PubMed

    Quan, Dennis

    2007-05-01

    The ability to retrieve relevant information is at the heart of every aspect of research and development in the life sciences industry. Information is often distributed across multiple systems and recorded in a way that makes it difficult to piece together the complete picture. Differences in data formats, naming schemes and network protocols amongst information sources, both public and private, must be overcome, and user interfaces not only need to be able to tap into these diverse information sources but must also assist users in filtering out extraneous information and highlighting the key relationships hidden within an aggregated set of information. The Semantic Web community has made great strides in proposing solutions to these problems, and many efforts are underway to apply Semantic Web techniques to the problem of information retrieval in the life sciences space. This article gives an overview of the principles underlying a Semantic Web-enabled information retrieval system: creating a unified abstraction for knowledge using the RDF semantic network model; designing semantic lenses that extract contextually relevant subsets of information; and assembling semantic lenses into powerful information displays. Furthermore, concrete examples of how these principles can be applied to life science problems including a scenario involving a drug discovery dashboard prototype called BioDash are provided.

  17. Deep Aesthetic Quality Assessment With Semantic Information.

    PubMed

    Kao, Yueying; He, Ran; Huang, Kaiqi

    2017-03-01

    Human beings often assess the aesthetic quality of an image coupled with the identification of the image's semantic content. This paper addresses the correlation issue between automatic aesthetic quality assessment and semantic recognition. We cast the assessment problem as the main task among a multi-task deep model, and argue that semantic recognition task offers the key to address this problem. Based on convolutional neural networks, we employ a single and simple multi-task framework to efficiently utilize the supervision of aesthetic and semantic labels. A correlation item between these two tasks is further introduced to the framework by incorporating the inter-task relationship learning. This item not only provides some useful insight about the correlation but also improves assessment accuracy of the aesthetic task. In particular, an effective strategy is developed to keep a balance between the two tasks, which facilitates to optimize the parameters of the framework. Extensive experiments on the challenging Aesthetic Visual Analysis dataset and Photo.net dataset validate the importance of semantic recognition in aesthetic quality assessment, and demonstrate that multitask deep models can discover an effective aesthetic representation to achieve the state-of-the-art results.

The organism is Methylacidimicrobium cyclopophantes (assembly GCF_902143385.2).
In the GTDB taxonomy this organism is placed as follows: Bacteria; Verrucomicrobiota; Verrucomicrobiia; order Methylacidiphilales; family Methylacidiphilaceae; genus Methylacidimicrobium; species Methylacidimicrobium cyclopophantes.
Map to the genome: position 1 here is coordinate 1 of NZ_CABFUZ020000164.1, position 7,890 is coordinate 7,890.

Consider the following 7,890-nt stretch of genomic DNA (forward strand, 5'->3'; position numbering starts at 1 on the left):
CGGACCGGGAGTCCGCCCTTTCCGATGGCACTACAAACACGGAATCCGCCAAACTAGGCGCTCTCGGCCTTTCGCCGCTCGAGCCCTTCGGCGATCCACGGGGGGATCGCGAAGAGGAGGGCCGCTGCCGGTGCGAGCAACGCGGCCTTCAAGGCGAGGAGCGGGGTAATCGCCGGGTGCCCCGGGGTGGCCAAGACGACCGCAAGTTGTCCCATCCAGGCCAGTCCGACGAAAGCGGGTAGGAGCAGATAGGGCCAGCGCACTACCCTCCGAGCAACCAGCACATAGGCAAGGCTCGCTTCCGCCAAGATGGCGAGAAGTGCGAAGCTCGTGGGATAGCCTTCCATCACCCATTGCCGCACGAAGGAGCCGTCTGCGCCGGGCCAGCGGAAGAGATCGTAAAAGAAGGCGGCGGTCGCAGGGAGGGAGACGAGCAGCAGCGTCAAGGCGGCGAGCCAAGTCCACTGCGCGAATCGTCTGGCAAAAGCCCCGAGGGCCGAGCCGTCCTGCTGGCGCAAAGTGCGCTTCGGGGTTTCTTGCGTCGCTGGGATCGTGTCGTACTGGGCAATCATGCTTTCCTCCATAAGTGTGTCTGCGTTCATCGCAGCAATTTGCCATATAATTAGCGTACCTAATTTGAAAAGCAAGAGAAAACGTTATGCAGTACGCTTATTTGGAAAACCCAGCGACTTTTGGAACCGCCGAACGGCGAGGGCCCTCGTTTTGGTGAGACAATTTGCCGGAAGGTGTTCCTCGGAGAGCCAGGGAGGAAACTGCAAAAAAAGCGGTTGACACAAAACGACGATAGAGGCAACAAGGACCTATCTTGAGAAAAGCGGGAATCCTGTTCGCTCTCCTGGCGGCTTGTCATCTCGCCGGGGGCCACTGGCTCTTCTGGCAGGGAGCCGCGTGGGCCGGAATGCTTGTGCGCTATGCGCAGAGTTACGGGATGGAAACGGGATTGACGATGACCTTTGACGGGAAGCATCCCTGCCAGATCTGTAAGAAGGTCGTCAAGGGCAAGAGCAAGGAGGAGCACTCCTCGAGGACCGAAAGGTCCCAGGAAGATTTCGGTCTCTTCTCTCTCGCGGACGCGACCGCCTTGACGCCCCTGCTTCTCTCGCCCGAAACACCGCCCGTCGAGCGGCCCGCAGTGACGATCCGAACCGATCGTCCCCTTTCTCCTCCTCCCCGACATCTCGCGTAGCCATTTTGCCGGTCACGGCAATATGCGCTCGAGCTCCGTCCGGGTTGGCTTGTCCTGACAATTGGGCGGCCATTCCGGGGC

18. Two theories of consciousness: Semantic pointer competition vs. information integration.

    PubMed

    Thagard, Paul; Stewart, Terrence C

    2014-11-01

    Consciousness results from three mechanisms: representation by firing patterns in neural populations, binding of representations into more complex representations called semantic pointers, and competition among semantic pointers to capture the most important aspects of an organism's current state. We contrast the semantic pointer competition (SPC) theory of consciousness with the hypothesis that consciousness is the capacity of a system to integrate information (IIT). We describe computer simulations to show that SPC surpasses IIT in providing better explanations of key aspects of consciousness: qualitative features, onset and cessation, shifts in experiences, differences in kinds across different organisms, unity and diversity, and storage and retrieval.

  19. Combinatorial Information Theoretical Measurement of the Semantic Significance of Semantic Graph Motifs

    SciTech Connect

    Joslyn, Cliff A.; al-Saffar, Sinan; Haglin, David J.; Holder, Larry

    2011-06-14

    Given an arbitrary semantic graph data set, perhaps one lacking in explicit ontological information, we wish to first identify its significant semantic structures, and then measure the extent of their significance. Casting a semantic graph dataset as an edge-labeled, directed graph, this task can be built on the ability to mine frequent {\\em labeled} subgraphs in edge-labeled, directed graphs. We begin by considering the fundamentals of the enumerative combinatorics of subgraph motif structures in edge-labeled directed graphs. We identify its frequent labeled, directed subgraph motif patterns, and measure the significance of the resulting motifs by the information gain relative to the expected value of the motif based on the empirical frequency distribution of the link types which compose them, assuming indpendence. We illustrate the method on a small test graph, and discuss results obtained for small linear motifs (link type bigrams and trigrams) in a larger graph structure.